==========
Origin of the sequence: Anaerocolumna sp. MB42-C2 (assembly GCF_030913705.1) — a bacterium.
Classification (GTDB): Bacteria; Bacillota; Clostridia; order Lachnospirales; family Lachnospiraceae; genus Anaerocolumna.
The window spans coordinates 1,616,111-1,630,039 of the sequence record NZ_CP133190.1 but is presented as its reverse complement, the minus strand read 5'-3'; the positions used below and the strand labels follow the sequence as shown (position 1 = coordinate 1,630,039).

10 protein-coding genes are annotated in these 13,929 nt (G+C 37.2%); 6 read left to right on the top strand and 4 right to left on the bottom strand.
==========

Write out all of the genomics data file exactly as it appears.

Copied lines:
Origin of the sequence: Anaerocolumna sp. MB42-C2 (assembly GCF_030913705.1) — a bacterium.
Classification (GTDB): Bacteria; Bacillota; Clostridia; order Lachnospirales; family Lachnospiraceae; genus Anaerocolumna.
The window spans coordinates 1,616,111-1,630,039 of the sequence record NZ_CP133190.1 but is presented as its reverse complement, the minus strand read 5'-3'; the positions used below and the strand labels follow the sequence as shown (position 1 = coordinate 1,630,039).

10 protein-coding genes are annotated in these 13,929 nt (G+C 37.2%); 6 read left to right on the top strand and 4 right to left on the bottom strand.